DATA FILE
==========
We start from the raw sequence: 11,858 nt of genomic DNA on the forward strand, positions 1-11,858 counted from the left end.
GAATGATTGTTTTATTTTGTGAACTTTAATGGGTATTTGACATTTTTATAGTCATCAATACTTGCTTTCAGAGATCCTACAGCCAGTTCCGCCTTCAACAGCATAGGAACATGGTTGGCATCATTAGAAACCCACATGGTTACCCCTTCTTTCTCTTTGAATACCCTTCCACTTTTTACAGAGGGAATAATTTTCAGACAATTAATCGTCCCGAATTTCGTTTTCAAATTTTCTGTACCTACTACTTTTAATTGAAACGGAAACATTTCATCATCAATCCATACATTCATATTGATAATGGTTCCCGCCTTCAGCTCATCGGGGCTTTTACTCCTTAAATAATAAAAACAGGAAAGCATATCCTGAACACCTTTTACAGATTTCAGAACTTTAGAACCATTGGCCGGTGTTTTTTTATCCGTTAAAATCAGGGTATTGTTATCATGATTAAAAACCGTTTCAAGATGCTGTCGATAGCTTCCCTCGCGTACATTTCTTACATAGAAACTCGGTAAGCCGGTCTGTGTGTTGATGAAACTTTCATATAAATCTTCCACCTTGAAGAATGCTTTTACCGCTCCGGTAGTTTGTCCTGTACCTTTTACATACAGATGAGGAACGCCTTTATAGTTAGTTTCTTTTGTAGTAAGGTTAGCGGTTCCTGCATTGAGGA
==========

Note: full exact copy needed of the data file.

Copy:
We start from the raw sequence: 11,858 nt of genomic DNA on the forward strand, positions 1-11,858 counted from the left end.
GAATGATTGTTTTATTTTGTGAACTTTAATGGGTATTTGACATTTTTATAGTCATCAATACTTGCTTTCAGAGATCCTACAGCCAGTTCCGCCTTCAACAGCATAGGAACATGGTTGGCATCATTAGAAACCCACATGGTTACCCCTTCTTTCTCTTTGAATACCCTTCCACTTTTTACAGAGGGAATAATTTTCAGACAATTAATCGTCCCGAATTTCGTTTTCAAATTTTCTGTACCTACTACTTTTAATTGAAACGGAAACATTTCATCATCAATCCATACATTCATATTGATAATGGTTCCCGCCTTCAGCTCATCGGGGCTTTTACTCCTTAAATAATAAAAACAGGAAAGCATATCCTGAACACCTTTTACAGATTTCAGAACTTTAGAACCATTGGCCGGTGTTTTTTTATCCGTTAAAATCAGGGTATTGTTATCATGATTAAAAACCGTTTCAAGATGCTGTCGATAGCTTCCCTCGCGTACATTTCTTACATAGAAACTCGGTAAGCCGGTCTGTGTGTTGATGAAACTTTCATATAAATCTTCCACCTTGAAGAATGCTTTTACCGCTCCGGTAGTTTGTCCTGTACCTTTTACATACAGATGAGGAACGCCTTTATAGTTAGTTTCTTTTGTAGTAAGGTTAGCGGTTCCTGCATTGAGGA